Oh Gosh, Oshkosh!

They say time flies when you’re having fun, but for Pam Schedivy, Grants Coordinator at Oshkosh, Wis., Lodge No. 292, it’s soaring. Last year, Schedivy helped the Lodge apply for and receive an Impact Grant, embarking on another new journey for the Lodge and community through The Feed, Read & Arts Program.

Since 2006, the Lodge has received $55,600 in CIP grants—a picture-perfect example of what the Elks National Foundation envisioned when it created the Community Investments Program. Each grant project allowed the Oshkosh Lodge to explore where their community needs attention, who they can serve and how they can help. They’ve partnered with the Boys and Girls Club to support youth, the local Standdown to serve veterans, and now they’re volunteering at a local elementary school.

Earlier this month, a few members of the ENF staff took a road trip to Oshkosh to see Schedivy and the Lodge’s army of volunteers in action. They were blown away by what they saw in the community, in the Lodge and in Schedivy.

“The joy and energy radiating from Pam are infectious,” shares Colleen Conrad, who manages the CIP at the ENF. “From the moment we walked into the Lodge and saw Pam and her team packing backpacks until the evening’s fundraiser, I could feel the passion Pam has for the Elks and for serving her community.”

The CIP has enabled Lodges like Oshkosh to make a real significant difference in their community for more than a decade, but it takes a village to make these changes happen as Debbie Doles, assistant director of the ENF, notes after she visited Oshkosh Lodge.

“When an enthusiastic and motivated volunteer like Schedivy has the strong backing of the Lodge, incredible things can happen,” Doles says. “This is evident in the results the Lodge is garnering from its grant projects, and it’s why we wanted to see it in action.”

What began as a desire to build a strong literary foundation for children in the Oshkosh community while bringing more visibility to the Elks has turned into the creation of a super community composed of local families, teachers, administrators and students from Roosevelt Elementary School, and, of course, Elks.

“While we make an impact on Roosevelt Elementary, they make an impact on us,” Schedivy says. “The dedication of the teachers and their excitement, high energy level, extreme patience, and love for their students is so inspiring!”

In addition to the dedicated teachers at Roosevelt, this project wouldn’t be possible without its fearless leader: Schedivy. Watching Schedivy in action gave another member of the ENF’s away team, Senior Associate Christine Robinson, a deeper appreciation for what each Elks volunteer contributes to helping build stronger communities.

“Pam leads by example, and her peers follow because she's an inspiration,” Robinson says. “Her determination and desire to make a real impact in her community inspired me.”

Each month is dedicated to one aspect of the Lodge’s project: feeding, reading or creating. During the “Feed” month, the Lodge hosts a “Fun Night” at the school, providing and serving food to children and their parents around dinnertime. There are also board games to keep the kids occupied after dinner is served.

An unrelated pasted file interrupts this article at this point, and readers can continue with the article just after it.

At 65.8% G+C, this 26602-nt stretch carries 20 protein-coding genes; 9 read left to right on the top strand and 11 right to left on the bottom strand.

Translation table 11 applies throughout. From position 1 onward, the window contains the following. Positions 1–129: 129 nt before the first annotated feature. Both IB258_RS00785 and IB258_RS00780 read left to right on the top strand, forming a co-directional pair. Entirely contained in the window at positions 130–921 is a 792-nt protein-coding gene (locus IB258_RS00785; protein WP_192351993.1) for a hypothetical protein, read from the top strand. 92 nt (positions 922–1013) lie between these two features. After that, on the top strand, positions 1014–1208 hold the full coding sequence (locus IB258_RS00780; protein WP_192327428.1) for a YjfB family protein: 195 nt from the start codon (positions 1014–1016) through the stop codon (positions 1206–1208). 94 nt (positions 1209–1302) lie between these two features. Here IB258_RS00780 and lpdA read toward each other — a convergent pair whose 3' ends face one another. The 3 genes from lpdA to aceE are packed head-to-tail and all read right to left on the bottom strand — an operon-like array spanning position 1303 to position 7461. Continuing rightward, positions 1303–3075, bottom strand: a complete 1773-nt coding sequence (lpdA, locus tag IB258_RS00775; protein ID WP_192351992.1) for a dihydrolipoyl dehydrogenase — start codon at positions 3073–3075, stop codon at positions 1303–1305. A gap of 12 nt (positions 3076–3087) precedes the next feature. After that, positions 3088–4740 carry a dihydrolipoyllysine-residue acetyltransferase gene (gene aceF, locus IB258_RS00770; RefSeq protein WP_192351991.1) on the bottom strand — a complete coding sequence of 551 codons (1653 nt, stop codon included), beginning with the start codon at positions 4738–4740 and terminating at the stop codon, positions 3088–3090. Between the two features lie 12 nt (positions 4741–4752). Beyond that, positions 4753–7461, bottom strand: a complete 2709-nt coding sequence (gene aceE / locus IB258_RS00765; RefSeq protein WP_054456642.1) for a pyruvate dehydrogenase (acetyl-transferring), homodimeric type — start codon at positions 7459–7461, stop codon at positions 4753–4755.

Katrina Gesell, a staff member at Roosevelt Elementary, worked with Schedivy and the Lodge to run the Lodge’s “Fun Night.” Gesell, who has worked with afterschool programs for six years, said the dinner was one of the best experiences she had ever been a part of at a site level.

“The parents felt welcomed, and the students had a blast,” Gesell says. “This event really made me proud to be in my position and work with wonderful parents.”

At the beginning of the school year, the Lodge also provides a yearlong Scholastic Weekly Reader subscription to students, donates books to the library and sends books home with students to read over summer break. During the reading months throughout the school year, Elks volunteer to read to classrooms. Schedivy’s joy for serving has also spilled over and onto those closest to her. One of the reading volunteers is her good friend, Gina Muegge. She’s the reason Schedivy moved to Oshkosh, and they’ve been working together, logging many miles between them, ever since.

Schedivy also shared how she selects the reading materials that’s donated or read. She gravitates toward books written by accomplished women like Nobel Peace Prize Winner Malala Yousafzai’s Malala’s Magic Pencil and Mae Among the Stars by Mae Jemison, the first African-American woman to travel to space. As Oshkosh’s first female Exalted Ruler, Schedivy knows what it’s like to break barriers and wants to show students they can do it too.

“I thought these books would have a wonderful impact on the girls at Roosevelt Elementary,” Schedivy says, “to show them that they have it in them to accomplish so much, no matter what their background may be.”

During the art months, the Lodge has a few different paintbrushes up their sleeve. One month, they worked with Renee Schumacher, the art teacher at Roosevelt, to host acrylic painting on canvas with two fourth-grade classes. Another time, Elks brought African instruments to music classes at the school. The students learned about the culture by singing African songs to the beat of the instruments.

“This project has not only been a gift, but a shared joy,” Schedivy says. Elks and kids are sitting elbow-to-elbow, learning about new instruments, reading books and enjoying wholesome dinners, all while strengthening their Elks community. When the students recognize an Elk at the grocery store, they greet them like a new friend, and that’s what really matters at the end of the day.

“Our work is not in vain and touches those outside our own community in profound ways,” Schedivy says.

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